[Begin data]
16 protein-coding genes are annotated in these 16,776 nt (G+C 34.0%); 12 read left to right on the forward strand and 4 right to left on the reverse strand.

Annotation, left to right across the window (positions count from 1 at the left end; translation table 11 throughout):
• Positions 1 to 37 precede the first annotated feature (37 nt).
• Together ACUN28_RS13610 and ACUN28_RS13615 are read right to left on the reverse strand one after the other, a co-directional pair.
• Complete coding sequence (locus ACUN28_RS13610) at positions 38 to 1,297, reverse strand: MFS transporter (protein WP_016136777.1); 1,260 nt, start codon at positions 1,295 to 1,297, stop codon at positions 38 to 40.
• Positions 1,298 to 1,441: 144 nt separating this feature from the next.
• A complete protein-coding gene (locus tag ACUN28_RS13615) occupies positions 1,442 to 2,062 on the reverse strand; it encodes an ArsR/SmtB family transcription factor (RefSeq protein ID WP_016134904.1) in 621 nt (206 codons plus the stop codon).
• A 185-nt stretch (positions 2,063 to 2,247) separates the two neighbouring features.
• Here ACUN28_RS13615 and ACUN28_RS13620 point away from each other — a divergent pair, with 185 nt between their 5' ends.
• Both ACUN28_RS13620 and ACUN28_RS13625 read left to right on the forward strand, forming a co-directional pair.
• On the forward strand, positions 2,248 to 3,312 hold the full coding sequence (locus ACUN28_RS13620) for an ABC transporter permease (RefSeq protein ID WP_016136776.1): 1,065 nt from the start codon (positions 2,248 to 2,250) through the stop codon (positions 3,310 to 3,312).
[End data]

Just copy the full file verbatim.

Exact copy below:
16 protein-coding genes are annotated in these 16,776 nt (G+C 34.0%); 12 read left to right on the forward strand and 4 right to left on the reverse strand.

Annotation, left to right across the window (positions count from 1 at the left end; translation table 11 throughout):
• Positions 1 to 37 precede the first annotated feature (37 nt).
• Together ACUN28_RS13610 and ACUN28_RS13615 are read right to left on the reverse strand one after the other, a co-directional pair.
• Complete coding sequence (locus ACUN28_RS13610) at positions 38 to 1,297, reverse strand: MFS transporter (protein WP_016136777.1); 1,260 nt, start codon at positions 1,295 to 1,297, stop codon at positions 38 to 40.
• Positions 1,298 to 1,441: 144 nt separating this feature from the next.
• A complete protein-coding gene (locus tag ACUN28_RS13615) occupies positions 1,442 to 2,062 on the reverse strand; it encodes an ArsR/SmtB family transcription factor (RefSeq protein ID WP_016134904.1) in 621 nt (206 codons plus the stop codon).
• A 185-nt stretch (positions 2,063 to 2,247) separates the two neighbouring features.
• Here ACUN28_RS13615 and ACUN28_RS13620 point away from each other — a divergent pair, with 185 nt between their 5' ends.
• Both ACUN28_RS13620 and ACUN28_RS13625 read left to right on the forward strand, forming a co-directional pair.
• On the forward strand, positions 2,248 to 3,312 hold the full coding sequence (locus ACUN28_RS13620) for an ABC transporter permease (RefSeq protein ID WP_016136776.1): 1,065 nt from the start codon (positions 2,248 to 2,250) through the stop codon (positions 3,310 to 3,312).